We see this poignantly illustrated in today’s gospel lesson. The context for today’s lesson is the Last Supper. Jesus has told his disciples that he is about to be taken from them and this has left his disciples more than a little distressed. Think about it. Imagine the most wonderful person in the world you have ever known has just told you he (or she) is about to die. How would that make you feel? You would definitely feel sad and maybe even a bit angry as some survivors feel when they learn that a loved one has died. They get angry, in part, because they feel the loved one has abandoned them. Likewise for Jesus’ disciples. So here we see Jesus praying for them in this great priestly prayer. Notice carefully that implicit in Jesus’ prayer is the notion that God’s care for the disciples will not be much different from Jesus’ care for them. God will continue protect them just as Jesus had, and keep them holy, a word that simply means they are set apart to do the work Jesus has called them to do. In other words, because the disciples have known Jesus, they will know God! The point here is that whether Jesus is present with them physically or in Spirit, his disciples will not have to fend for themselves for guidance, wisdom, and protection. They will continue to be enveloped in God’s great and faithful love for them.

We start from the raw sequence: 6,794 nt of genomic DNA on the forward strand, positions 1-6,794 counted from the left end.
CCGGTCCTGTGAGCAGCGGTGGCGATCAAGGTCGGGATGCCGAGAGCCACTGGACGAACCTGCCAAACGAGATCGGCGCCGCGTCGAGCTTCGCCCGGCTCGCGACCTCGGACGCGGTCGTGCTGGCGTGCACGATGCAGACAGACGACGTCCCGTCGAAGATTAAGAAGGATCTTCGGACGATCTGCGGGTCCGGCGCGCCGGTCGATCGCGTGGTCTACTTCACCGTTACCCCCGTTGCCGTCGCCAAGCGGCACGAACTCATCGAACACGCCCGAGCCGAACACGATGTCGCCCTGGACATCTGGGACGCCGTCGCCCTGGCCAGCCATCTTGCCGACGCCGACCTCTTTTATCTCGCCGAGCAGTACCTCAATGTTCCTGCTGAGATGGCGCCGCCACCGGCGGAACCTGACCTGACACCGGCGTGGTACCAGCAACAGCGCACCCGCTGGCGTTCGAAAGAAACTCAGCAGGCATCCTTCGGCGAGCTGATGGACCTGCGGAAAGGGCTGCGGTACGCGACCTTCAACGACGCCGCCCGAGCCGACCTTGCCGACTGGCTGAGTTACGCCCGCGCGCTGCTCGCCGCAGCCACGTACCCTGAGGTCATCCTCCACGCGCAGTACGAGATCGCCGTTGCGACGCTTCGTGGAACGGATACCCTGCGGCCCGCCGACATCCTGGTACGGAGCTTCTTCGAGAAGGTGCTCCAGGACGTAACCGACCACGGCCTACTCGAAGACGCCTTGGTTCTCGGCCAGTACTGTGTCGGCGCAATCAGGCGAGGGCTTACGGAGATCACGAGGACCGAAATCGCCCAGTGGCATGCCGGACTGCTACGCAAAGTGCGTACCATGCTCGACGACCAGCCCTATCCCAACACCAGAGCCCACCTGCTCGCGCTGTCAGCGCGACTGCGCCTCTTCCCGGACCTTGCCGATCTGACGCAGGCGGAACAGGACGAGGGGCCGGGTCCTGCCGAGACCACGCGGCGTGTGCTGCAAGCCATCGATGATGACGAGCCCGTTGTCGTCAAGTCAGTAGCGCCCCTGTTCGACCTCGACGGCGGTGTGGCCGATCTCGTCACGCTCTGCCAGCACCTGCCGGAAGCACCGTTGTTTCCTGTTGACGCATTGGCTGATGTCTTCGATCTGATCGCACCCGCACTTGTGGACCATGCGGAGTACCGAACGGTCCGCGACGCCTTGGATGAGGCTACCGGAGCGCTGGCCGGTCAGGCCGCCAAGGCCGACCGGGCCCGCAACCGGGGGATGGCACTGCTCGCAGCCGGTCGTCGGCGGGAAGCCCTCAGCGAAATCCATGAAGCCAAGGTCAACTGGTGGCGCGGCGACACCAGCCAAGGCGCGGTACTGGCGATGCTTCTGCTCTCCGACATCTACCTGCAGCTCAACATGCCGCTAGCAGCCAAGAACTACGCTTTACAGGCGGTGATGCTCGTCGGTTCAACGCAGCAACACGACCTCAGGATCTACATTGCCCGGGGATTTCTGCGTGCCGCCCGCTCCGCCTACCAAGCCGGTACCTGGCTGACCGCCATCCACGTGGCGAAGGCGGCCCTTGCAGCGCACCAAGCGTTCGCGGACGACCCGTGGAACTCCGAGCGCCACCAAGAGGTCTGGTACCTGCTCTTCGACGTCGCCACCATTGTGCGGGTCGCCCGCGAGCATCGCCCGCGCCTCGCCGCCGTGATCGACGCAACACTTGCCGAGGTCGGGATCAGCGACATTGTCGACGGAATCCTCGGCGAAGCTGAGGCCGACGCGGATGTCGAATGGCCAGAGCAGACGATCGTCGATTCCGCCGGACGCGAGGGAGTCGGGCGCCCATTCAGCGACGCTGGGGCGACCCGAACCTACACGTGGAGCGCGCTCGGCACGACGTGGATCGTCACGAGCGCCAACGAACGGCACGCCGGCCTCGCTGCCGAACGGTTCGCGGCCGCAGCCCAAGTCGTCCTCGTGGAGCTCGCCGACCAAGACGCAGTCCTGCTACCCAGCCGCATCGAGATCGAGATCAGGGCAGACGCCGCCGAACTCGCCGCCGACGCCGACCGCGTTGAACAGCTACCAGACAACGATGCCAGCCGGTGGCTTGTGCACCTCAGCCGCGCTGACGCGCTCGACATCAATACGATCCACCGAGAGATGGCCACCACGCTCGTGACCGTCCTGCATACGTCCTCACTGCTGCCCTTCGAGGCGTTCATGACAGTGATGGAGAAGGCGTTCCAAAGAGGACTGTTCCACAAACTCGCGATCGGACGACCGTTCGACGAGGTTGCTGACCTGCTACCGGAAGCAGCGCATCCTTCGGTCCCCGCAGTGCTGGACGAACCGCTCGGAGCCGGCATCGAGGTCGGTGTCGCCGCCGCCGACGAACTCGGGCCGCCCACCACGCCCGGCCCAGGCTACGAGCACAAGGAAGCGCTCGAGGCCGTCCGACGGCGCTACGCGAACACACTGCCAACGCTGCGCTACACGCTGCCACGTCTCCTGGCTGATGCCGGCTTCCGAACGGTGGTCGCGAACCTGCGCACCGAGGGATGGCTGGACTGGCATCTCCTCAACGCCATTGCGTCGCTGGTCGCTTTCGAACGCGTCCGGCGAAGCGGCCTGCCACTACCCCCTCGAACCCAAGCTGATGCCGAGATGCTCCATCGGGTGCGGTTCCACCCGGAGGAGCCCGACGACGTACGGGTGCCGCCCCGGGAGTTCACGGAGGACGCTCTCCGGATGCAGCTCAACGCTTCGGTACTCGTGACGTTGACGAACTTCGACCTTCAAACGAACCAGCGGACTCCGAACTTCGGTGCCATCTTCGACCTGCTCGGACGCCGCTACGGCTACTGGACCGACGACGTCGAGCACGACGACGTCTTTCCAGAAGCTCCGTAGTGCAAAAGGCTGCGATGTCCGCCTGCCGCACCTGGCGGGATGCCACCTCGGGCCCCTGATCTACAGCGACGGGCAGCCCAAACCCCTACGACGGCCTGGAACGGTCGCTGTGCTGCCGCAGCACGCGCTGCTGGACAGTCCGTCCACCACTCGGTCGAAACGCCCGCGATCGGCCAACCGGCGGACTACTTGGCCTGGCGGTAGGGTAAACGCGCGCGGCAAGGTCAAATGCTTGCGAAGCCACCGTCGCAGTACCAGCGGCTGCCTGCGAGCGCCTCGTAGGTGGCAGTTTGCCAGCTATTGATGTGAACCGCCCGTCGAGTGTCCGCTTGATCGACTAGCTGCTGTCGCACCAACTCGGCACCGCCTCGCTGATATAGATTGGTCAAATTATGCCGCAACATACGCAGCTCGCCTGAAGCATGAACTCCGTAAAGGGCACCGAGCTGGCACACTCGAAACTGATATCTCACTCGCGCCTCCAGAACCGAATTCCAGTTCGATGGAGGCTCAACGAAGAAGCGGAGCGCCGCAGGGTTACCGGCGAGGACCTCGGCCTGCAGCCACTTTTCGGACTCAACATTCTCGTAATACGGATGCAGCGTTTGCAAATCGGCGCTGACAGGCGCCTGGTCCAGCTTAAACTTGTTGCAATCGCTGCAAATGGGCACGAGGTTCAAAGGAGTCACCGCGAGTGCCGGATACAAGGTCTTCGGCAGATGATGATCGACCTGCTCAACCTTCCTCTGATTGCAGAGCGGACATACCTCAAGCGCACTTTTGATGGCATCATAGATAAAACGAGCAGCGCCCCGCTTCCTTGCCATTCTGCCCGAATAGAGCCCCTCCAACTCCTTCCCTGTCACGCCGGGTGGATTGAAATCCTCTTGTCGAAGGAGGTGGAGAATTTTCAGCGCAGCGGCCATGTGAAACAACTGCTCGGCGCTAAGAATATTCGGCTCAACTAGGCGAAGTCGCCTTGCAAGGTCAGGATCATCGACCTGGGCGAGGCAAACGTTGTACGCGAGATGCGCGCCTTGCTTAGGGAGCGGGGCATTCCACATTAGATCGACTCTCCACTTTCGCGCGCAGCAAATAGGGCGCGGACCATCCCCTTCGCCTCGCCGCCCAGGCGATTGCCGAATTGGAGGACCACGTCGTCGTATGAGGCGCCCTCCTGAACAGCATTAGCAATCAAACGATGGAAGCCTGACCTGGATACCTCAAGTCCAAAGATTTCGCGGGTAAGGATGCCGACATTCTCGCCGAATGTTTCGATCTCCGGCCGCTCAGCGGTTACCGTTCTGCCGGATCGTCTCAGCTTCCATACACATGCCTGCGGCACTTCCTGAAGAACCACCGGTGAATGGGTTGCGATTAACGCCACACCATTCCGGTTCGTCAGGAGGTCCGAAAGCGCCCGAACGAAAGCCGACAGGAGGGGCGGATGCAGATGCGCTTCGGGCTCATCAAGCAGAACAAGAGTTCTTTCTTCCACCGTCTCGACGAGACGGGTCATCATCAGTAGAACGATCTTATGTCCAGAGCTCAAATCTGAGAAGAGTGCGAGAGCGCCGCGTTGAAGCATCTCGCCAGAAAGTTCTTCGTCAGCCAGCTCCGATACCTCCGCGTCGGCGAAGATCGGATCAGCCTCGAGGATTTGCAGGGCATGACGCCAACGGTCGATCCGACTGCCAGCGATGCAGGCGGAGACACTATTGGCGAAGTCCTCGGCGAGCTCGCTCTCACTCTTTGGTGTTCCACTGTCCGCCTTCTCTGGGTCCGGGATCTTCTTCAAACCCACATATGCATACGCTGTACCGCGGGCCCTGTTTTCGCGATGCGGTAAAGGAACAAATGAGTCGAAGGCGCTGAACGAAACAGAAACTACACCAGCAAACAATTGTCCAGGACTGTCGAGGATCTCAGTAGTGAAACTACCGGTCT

Second, we notice that Jesus is not praying for his disciples to get all spiritual and withdraw from the affairs of the world to take up navel gazing. No, there is kingdom work to be done in Jesus’ name, the work of new creation that his resurrection inaugurated! When Jesus tells us he is not praying for the world, he is not referring to God’s material creation or its people. If Jesus really believed God’s creation and people were not worth redeeming, it would have made his impending saving death a farce. Instead, Jesus is referring to the powers and principalities of this world who propagate evil and who are implacably opposed to God’s good intentions and work in his good but fallen world. This alerts us immediately to the fact that we too have a job to do in Jesus’ Name and for his sake. And like Jesus’ first disciples, we too can count on Jesus’ promise never to leave or abandon us, no matter how bad things might get in our lives and world.